Ike

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Quality o windows will play a huge part beside all the other things mentioned. What type of air exchanger do you have and how are you currently using it?

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Just bought a Humistat and right now i am currently at a 20% Humidity rating. So from what i am gathering so far its either the quality of the windows or maybe some weather stripping?????? confused.gif

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20 % humidity is just too high for your house at these subzero temperatures. Dial down the humidifier until you see just a hint of moisture on the windows and keep adjusting it as the outside temperature changes. Trust me I'm a professional.

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I put in new windows in 2005. I was dissapointed to find ice on my windows, but my house does not have an air exchanger. Last night I opened a window in the bathroom after the kids bath for half an hour. And this morning it was 20 below and I did notice a huge difference with less ice on the windows.... Moisture is the key.

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If you have any hardwood flooring in your home, most manufacturers state minimum humidity 35%. If you get too much difference between top of flooring and bottom, you could get crowning, cupping and/or shrinkage.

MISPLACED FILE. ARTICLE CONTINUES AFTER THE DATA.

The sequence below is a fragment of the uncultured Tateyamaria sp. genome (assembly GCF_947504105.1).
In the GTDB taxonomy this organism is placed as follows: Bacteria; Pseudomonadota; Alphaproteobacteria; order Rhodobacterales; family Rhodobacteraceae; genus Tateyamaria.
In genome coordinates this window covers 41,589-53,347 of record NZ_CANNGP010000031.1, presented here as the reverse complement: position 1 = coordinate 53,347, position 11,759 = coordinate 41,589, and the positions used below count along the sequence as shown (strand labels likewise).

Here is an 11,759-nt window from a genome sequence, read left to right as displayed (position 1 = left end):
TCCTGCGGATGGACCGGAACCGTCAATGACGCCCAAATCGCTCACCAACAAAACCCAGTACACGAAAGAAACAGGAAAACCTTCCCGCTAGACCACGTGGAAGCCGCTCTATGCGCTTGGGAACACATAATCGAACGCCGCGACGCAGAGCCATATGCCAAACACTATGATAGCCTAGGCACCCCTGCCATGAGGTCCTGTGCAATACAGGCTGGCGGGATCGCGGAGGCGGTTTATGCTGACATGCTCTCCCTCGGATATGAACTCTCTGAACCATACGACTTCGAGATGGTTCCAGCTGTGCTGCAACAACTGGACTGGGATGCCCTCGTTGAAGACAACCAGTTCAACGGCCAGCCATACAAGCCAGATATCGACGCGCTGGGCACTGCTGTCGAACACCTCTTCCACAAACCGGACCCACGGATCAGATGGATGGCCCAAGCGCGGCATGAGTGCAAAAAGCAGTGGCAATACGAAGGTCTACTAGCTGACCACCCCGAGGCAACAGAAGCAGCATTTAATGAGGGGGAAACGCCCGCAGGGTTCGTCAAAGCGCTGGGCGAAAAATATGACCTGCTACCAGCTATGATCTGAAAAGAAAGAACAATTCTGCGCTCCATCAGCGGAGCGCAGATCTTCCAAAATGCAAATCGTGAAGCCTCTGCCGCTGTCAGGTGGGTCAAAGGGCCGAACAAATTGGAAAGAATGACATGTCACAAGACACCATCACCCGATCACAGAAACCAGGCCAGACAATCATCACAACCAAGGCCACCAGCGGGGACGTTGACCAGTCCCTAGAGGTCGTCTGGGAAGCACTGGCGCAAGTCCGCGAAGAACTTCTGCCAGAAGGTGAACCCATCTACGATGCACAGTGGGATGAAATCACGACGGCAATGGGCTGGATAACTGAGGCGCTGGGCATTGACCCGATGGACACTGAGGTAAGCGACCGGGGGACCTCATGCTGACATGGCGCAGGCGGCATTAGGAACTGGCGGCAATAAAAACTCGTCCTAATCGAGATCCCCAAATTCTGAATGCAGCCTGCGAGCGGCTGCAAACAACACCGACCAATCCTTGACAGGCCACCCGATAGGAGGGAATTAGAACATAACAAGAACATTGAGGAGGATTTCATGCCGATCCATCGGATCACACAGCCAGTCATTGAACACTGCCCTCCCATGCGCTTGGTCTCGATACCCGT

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Based on Engineering Studies conducted at the University of Minnesota with an indoor tempurature of 70 degrees and 20 below outside your humidity should not be over 15%. Manufacturers Recomendations are designed to void warrantees. Trust me, I'm a professional.

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I would be interested in that information, where can I find it? Who would one go after when I have problems with my flooring? If I have problems with my flooring by not following the manufacturers requirements, they will "void the warranty". That is if the problem is related/caused by not following these requirements. I would also be interested in what the builders community has to say about minimum/maximum temp/humidity settings. Anybody know?